“Houses, I have come to believe, like love, like nature herself, should not reassure, should not attempt to soothe, or give comfort, but should, rather, excite.”

 

Patrick McGrath (born February 1950) is the author of several modern Gothic novels, including Asylum and Spider, and two collections of stories. He lives in New York, where he is on the writing faculties of the New School and Princeton University.

 

 

Listen to an interview (8 minutes) at “Don’t Lecture Me” about his book Trauma 

 

Readers, if you are like me, a lover (and a writer too) of Gothic novels and especially ghost stories, you might enjoy reading Patrick McGrath’s stories. Gothic novels allow us to explore deep into the imagination in  worlds beyond the norm with a dash of horror, romance, and sometimes curses and madness. What fun!

 

 

 

View more of his books on Amazon, on Patrick McGrath’s profile page; https://www.amazon.com/Patrick-McGrath/e/B000AP7ISC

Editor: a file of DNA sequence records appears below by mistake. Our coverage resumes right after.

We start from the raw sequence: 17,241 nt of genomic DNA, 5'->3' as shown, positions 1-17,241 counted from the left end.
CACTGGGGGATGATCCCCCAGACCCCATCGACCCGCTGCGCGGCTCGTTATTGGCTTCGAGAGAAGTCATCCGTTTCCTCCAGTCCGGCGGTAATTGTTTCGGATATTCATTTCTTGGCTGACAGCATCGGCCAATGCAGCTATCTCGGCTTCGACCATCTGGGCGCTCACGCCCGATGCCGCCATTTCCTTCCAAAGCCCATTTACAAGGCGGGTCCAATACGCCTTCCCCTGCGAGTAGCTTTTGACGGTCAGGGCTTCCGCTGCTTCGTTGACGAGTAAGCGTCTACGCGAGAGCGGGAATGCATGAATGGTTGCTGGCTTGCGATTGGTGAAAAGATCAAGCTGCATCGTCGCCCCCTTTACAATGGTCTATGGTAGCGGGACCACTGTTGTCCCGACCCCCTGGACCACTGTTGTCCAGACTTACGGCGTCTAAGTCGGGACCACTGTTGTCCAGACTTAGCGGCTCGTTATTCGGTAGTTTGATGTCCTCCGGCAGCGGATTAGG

Join me in my reading nook and discover an author every week at Reading Fiction Blog! And browse the Index of Authors’ Tales above to find over 200 free short stories by over 100 famous authors.

Once a month I feature a FREE short story by contemporary and classic authors.

Leave a comment

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Bullet In the Brain

Bullet In the Brain  by Tobias Wolff  (1995)

Tuesday’s Tale of Suspense   November 24, 2020

Murder, nostalgia, understanding life. Bullet In the Brain is a fast read (15-minutes), unforgettable, and will draw you into the story immediately and hard. Do you love stories that explore language? Author Tobias Wolff has a reputation as a sharp academic. In this story, Wolff has crafted his narrative with fast tension and then redirects into an irresistible slow motion that keeps the readers hanging on every sentence. Truly a master writer.